1. Take the time to review your interview process to identify any areas for improvement. This might include implementing structured interviews, using a diverse panel of interviewers, or providing feedback to candidates on their performance.

D. Build a passive talent pool

Here are a few steps you can take to build a passive talent pool:

  1. Identify your target candidates: Determine the types of candidates you are looking for and what qualifications and skills they should have. This might include things like industry experience, technical expertise, or specific education or training.
  2. Network and build relationships: Attend industry events, join professional networking groups, and engage with potential candidates on social media to build relationships and make connections with potential candidates.
  3. Identify sources of passive candidates: Look for sources of passive candidates, such as alumni networks, professional associations, or referrals from current employees.
  4. Build a database of potential candidates: Create a database of potential candidates and include information about their qualifications, skills, and experience. This can help you to quickly and easily identify potential candidates when a position becomes available.
  5. Stay in touch with potential candidates: Regularly reach out to potential candidates to keep them informed about your company and any opportunities that may be available. This can help to keep those interested in your company and make them more likely to consider an opportunity if it arises.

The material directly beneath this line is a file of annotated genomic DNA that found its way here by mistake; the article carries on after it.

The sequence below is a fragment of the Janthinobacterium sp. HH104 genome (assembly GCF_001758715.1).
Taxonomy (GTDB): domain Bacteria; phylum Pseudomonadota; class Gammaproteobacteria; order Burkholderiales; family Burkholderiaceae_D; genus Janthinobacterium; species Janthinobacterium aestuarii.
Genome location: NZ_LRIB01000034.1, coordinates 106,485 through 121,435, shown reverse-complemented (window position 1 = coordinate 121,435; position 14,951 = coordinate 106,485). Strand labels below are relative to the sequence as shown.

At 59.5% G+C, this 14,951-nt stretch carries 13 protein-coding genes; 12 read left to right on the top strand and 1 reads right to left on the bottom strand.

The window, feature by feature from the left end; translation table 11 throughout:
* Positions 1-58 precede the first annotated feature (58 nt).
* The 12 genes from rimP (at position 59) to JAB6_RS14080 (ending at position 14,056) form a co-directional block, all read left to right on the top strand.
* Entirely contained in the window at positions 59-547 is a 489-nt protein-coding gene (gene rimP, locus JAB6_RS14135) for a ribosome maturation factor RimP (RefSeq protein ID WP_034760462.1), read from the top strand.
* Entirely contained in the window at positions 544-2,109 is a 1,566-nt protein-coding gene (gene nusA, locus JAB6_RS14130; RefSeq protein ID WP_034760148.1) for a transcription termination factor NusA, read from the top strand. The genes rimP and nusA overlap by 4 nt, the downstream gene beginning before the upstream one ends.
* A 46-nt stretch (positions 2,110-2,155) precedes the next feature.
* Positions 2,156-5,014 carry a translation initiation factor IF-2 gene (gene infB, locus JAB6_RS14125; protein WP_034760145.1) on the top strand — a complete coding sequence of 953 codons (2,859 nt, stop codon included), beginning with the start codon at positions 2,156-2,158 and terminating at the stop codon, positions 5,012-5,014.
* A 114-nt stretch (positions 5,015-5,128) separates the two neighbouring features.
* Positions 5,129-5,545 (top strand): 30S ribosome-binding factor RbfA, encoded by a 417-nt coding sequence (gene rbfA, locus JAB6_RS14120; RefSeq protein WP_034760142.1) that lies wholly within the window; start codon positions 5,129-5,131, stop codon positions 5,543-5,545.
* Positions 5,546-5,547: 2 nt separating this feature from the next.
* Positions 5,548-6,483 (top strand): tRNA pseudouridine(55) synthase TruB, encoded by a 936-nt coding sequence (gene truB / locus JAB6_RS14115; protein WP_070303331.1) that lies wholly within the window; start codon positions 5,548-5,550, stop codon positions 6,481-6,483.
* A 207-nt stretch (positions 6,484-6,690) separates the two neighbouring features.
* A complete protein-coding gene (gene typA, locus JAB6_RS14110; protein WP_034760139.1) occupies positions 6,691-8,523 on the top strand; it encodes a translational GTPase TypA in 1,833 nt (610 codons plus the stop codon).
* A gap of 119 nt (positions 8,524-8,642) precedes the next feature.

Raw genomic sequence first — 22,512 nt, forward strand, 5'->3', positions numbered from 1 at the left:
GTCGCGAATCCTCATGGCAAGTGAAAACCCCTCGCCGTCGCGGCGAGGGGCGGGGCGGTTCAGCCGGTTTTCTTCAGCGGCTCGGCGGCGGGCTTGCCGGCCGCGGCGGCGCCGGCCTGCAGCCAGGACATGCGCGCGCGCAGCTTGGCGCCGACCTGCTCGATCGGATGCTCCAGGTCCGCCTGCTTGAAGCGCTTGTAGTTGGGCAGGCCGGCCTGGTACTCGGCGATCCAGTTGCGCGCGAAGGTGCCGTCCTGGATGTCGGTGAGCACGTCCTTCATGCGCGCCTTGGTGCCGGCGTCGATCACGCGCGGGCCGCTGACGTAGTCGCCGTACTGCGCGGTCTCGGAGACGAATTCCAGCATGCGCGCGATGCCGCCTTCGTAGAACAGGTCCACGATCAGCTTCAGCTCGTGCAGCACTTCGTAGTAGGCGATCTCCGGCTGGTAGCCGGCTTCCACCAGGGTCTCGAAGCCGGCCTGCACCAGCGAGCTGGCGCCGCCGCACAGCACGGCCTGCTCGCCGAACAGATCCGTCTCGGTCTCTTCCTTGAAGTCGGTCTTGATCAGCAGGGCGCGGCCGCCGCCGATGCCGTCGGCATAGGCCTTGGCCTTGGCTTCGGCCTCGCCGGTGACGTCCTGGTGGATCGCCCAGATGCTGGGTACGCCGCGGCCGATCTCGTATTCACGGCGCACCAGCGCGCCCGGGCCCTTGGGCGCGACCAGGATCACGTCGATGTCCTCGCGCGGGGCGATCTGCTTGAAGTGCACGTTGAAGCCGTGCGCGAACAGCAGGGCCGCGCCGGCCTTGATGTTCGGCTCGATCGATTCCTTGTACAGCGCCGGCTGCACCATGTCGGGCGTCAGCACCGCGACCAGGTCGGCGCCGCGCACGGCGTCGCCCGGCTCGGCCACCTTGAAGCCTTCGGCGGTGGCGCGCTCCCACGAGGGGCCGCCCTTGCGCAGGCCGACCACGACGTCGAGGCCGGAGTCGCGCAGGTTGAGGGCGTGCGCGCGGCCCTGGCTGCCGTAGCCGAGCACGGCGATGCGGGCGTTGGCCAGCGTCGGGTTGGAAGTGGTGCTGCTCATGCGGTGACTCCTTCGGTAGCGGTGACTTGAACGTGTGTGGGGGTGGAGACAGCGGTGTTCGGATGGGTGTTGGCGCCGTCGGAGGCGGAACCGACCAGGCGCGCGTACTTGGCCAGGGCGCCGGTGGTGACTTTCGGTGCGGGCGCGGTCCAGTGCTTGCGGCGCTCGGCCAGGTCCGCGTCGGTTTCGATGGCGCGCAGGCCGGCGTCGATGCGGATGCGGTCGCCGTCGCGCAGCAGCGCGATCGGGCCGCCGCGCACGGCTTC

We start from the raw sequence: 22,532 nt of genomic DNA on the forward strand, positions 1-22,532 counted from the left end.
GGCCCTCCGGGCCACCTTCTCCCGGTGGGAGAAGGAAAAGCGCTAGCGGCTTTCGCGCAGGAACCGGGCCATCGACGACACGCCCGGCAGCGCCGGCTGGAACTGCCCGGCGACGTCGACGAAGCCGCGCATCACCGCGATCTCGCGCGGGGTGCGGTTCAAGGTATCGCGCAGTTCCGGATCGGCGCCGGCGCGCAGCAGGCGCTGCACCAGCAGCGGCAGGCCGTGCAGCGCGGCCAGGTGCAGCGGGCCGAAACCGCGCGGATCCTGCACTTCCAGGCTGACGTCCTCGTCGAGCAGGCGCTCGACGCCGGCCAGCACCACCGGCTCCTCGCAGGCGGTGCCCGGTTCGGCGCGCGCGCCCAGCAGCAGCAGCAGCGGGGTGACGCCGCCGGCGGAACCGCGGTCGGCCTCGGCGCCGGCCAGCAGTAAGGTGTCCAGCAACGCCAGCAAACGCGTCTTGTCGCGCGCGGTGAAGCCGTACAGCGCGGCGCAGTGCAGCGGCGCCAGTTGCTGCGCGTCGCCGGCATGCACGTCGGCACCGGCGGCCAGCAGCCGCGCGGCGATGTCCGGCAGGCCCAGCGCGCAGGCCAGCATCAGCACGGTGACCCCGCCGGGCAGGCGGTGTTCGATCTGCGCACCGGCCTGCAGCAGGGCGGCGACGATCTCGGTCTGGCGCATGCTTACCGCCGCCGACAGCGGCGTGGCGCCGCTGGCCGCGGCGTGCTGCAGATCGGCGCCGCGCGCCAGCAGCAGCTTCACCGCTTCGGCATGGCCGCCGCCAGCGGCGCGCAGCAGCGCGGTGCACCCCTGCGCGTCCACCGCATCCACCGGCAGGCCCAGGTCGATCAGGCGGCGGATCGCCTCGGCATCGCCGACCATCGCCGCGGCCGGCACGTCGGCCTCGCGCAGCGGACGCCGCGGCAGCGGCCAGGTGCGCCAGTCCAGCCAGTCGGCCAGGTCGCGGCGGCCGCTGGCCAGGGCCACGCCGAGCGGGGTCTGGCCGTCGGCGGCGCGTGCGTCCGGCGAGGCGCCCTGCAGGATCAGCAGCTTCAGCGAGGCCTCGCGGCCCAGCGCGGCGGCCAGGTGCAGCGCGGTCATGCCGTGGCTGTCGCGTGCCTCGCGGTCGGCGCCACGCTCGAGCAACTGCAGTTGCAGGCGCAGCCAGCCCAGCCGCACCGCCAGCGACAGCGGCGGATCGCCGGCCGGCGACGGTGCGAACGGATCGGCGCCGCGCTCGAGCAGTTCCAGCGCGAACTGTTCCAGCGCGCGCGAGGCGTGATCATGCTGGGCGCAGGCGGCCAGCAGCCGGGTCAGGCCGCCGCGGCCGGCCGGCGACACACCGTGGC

Bonus: Use recruitment automation - A recruitment marketing automation platform can help you to easily track and communicate with potential candidates, and can make it easier to identify and reach out to candidates when a position becomes available.

E. Audit your recruitment tech stack

Here’s how you audit and evaluation of your recruiting tech stack:

  1. Gather feedback from your team: Ask your team members for their feedback on the recruitment tools they use. Get a sense of which tools are most helpful and which ones might be redundant.
  2. Compare the cost and benefits of each tool: Compare the cost of each tool to the benefits it provides in terms of efficiency, time and cost savings, and data and visibility.
  3. Look for opportunities to integrate: Consider whether there are any tools that could be integrated or replaced by a single, more comprehensive solution.

Bonus: Consider your long-term needs. As you evaluate your tools, keep in mind your long-term recruiting needs and how each tool might fit into your plans for the future. This can help you to make decisions that will set you up for success once the hiring freeze ends.

Recruiting in a Recession

Times are tough. And they might remain tough for a few quarters. We need to use this time to make ourselves better, our processes more robust, and our talent pool much wider.

By planning a recruiting strategy that takes into account the company's long-term goals and positioning, businesses can emerge from the recession better prepared for the future.

Let us know if you just need to talk to us and sound-off ideas. No commitments of a sale. Drop us a line on our LinkedIn.

Rohit Srivastav
kula